Trader Joe’s Milk Chocolate Jumbles are aimed at the buyer who is looking for a decadent chocolate treat without any of the pretension (and inflated price tag) that so often goes along with that. They’re certainly not going to make you any thinner, but if you’re looking for a novel new way to intake caramel and chocolate, these aren’t a bad choice.
Would I Recommend Them: Yes, if you like really sweet sweets.
Would I Buy Them Again: I would if my willpower was stronger.
Final Synopsis: Don’t let the quinoa worry you – these are all about the salted caramel and chocolate.
Trader Joe’s Prune Walnut LogPosted: April 12, 2012 Filed under: Fruit, Log, Nuts, Prunes, Snacks, Trader Joe's Brand | Tags: Fruit, Log, Nut, Prune, Snack, Trader Joe's, Walnut 8 Comments
Trader Joe’s Prune Walnut Log
Prune and walnut log – wow! I dropped the half-hearted purchase I was going ti make myself write about this week and snatched these up as soon as I saw them, standing boldly forth as they were, like a proud, squat dwarf, on the lower-middle rack of the fruit & nut aisle.
These just appeal to me on so many levels. It’s like Trader Joe’s designed them specifically for this blog. I mean, where to begin?
Well, to start, they’re in log form. Nothing comes in log form! Not since the 50’s ended and consumers across America suddenly realized they were decorating cottage cheese with rings of pineapple that had been dyed green by quasi-lethal food additives. There’s really not much lower than the lowly log when it comes to food formats – even loaf has at least a few positive denotations (i.e. “meat-” and “- of bread”). But no, no one as ever said “Mmm, that log is delicious! Hew me off another slab, will ya?”
Take the name itself. It falls squarely into that three letter, central vowel set of monosyllabic utterance that just don’t sound appetizing, words like “gut” and “gob” and “wad”. Etymology aside, there’s just nothing appetizing about extruded food cylinders.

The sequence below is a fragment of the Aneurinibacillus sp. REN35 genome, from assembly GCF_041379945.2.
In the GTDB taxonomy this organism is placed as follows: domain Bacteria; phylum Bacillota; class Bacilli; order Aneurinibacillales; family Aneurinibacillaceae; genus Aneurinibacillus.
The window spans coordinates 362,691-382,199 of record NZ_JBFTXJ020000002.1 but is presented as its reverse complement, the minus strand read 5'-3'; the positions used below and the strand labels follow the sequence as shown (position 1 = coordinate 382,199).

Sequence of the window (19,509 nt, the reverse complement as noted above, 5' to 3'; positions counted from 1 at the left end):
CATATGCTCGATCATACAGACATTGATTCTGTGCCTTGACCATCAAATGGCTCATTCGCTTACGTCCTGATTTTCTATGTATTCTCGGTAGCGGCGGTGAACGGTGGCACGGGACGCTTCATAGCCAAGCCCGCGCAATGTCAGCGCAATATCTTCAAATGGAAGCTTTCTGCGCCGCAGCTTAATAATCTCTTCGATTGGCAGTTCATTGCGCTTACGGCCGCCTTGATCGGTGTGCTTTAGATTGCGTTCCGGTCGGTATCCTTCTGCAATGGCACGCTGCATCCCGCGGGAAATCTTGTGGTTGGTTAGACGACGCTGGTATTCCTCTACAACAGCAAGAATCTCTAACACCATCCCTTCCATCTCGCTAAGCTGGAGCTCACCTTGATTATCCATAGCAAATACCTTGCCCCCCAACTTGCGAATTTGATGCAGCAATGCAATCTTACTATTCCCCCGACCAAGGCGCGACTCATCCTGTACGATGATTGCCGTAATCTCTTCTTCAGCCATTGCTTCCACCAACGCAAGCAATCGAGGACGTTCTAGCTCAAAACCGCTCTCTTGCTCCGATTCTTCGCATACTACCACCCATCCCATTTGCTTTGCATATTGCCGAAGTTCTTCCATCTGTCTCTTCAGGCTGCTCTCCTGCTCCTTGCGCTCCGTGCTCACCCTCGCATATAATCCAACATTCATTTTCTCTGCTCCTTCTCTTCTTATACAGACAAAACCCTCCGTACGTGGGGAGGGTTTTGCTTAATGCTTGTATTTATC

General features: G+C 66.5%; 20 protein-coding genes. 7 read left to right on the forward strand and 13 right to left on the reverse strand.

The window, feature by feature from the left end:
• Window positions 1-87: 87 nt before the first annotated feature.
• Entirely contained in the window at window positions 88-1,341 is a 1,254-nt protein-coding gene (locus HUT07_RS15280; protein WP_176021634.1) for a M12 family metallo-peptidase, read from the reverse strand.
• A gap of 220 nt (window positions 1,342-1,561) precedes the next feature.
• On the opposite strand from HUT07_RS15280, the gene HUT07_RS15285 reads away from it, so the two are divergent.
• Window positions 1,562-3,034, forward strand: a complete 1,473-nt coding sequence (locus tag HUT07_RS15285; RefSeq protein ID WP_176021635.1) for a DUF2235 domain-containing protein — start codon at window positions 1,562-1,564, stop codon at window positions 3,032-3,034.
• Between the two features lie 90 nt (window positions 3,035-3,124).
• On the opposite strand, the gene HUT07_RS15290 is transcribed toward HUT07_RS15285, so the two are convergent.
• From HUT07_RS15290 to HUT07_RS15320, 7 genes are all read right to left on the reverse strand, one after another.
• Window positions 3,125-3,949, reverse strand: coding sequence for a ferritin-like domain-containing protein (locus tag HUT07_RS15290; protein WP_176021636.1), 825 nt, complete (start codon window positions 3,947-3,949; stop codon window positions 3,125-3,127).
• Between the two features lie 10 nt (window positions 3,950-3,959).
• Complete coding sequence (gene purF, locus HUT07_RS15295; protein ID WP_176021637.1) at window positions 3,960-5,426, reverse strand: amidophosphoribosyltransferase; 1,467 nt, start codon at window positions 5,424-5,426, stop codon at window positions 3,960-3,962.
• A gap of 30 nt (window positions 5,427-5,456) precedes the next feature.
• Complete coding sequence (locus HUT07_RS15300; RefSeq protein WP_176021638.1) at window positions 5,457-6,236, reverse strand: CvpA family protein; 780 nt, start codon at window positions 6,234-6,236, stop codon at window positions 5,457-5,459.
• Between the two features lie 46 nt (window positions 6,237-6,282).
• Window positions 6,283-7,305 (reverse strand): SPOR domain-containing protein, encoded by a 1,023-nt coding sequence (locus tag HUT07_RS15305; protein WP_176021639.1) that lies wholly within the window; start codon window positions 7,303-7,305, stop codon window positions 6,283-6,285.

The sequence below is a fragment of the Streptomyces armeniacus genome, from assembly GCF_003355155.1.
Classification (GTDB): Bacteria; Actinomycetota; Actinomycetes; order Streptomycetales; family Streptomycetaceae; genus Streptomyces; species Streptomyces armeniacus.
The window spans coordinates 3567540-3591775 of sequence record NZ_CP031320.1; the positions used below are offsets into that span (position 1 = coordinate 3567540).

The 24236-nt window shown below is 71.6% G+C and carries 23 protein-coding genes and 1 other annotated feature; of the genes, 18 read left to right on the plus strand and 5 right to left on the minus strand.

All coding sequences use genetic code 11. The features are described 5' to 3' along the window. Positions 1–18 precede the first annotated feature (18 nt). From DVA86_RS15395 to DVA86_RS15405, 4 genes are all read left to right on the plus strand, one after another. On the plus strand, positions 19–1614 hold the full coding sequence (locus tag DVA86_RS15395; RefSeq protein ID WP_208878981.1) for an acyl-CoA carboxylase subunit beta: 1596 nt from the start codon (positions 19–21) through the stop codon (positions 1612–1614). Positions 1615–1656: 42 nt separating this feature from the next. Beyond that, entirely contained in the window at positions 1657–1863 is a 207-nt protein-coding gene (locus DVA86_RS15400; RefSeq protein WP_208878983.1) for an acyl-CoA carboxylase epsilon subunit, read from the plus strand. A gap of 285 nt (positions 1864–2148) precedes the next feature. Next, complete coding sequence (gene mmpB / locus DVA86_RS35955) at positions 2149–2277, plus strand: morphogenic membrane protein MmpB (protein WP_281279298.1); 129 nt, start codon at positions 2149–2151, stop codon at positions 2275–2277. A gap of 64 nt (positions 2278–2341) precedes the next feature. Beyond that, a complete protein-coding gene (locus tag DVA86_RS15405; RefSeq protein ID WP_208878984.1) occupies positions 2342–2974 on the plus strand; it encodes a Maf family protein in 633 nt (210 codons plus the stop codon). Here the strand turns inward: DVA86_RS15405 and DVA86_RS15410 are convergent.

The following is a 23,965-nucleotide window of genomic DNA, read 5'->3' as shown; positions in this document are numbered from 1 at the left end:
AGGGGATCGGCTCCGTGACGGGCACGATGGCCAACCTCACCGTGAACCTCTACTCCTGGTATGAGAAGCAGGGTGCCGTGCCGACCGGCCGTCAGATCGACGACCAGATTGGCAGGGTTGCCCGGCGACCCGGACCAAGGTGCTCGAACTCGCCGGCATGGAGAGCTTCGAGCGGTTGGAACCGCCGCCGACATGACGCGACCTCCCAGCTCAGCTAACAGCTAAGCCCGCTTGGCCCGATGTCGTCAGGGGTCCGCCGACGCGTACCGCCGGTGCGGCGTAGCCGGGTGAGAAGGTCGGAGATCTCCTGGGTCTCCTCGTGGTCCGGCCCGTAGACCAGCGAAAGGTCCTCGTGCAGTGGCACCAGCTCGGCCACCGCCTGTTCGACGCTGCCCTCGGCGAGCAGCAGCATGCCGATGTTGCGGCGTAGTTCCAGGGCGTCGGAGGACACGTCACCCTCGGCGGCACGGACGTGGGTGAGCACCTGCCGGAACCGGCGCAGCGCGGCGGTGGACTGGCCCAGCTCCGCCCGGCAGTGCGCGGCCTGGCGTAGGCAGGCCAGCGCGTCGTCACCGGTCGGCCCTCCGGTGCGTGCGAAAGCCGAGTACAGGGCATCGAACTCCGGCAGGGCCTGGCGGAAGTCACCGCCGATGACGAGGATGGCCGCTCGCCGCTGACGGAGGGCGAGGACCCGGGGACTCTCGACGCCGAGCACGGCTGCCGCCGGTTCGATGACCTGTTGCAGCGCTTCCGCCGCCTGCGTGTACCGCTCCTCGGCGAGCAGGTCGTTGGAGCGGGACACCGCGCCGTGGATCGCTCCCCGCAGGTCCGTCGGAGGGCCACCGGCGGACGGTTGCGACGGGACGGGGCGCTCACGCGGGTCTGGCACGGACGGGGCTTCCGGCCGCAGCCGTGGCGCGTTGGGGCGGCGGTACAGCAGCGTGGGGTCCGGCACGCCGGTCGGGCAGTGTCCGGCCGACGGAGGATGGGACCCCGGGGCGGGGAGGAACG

“Ready for some homemade turkey dinner?” hard working Mom asks.
“Go put your head in a vise, you slag,” chirp the youngsters, “We’re playing Gameboy!”
“But boys,” Mom teases, a twinkle in her eye, “it’s been extruded into cylinder form.”
“Log? For dinner? Yipee!”
In a flash the family has gathered around the table, digging with gusto into the uncannily smooth tubular masses that lay heavily upon their plates.
No, I’m sorry, it just doesn’t happen that way. Logs are unnerving and strange, and very few foods are acceptable in log format. Festive holiday cheeses and jellied cranberry sauce and, as far as I’m aware, that’s it.
Now then, what kind of log are we talking about? Why, it’s prunes. I mean, prunes, seriously? Amazing! Is there any food product that can conjure up images of loosened bowels more efficiently than prunes? I submit to you that there is not. And finally, on top of all of this, we have walnut, to which I am fairly indifferent.
So things are looking pretty dire for the ol’ prune and walnut log right from the word go. The packaging, light and cast of translucent, Lunchable-esque plastic, announces that it is “An Ideal Cheese Companion” right smack in the center, in a font larger than the title of the food itself. Serving suggestions are occasionally brazen in their placement, but I’ve never seen one that actually supersedes the contents of the package itself. I pick up a pack of Trader Joe’s Spanish Cheese Tapas Sampler to pair with the log. I may be bringing a roiling cloud of prejudices to the table, but I’m fair dammit. If the log demands a cheese coupling, than cheese it shall have.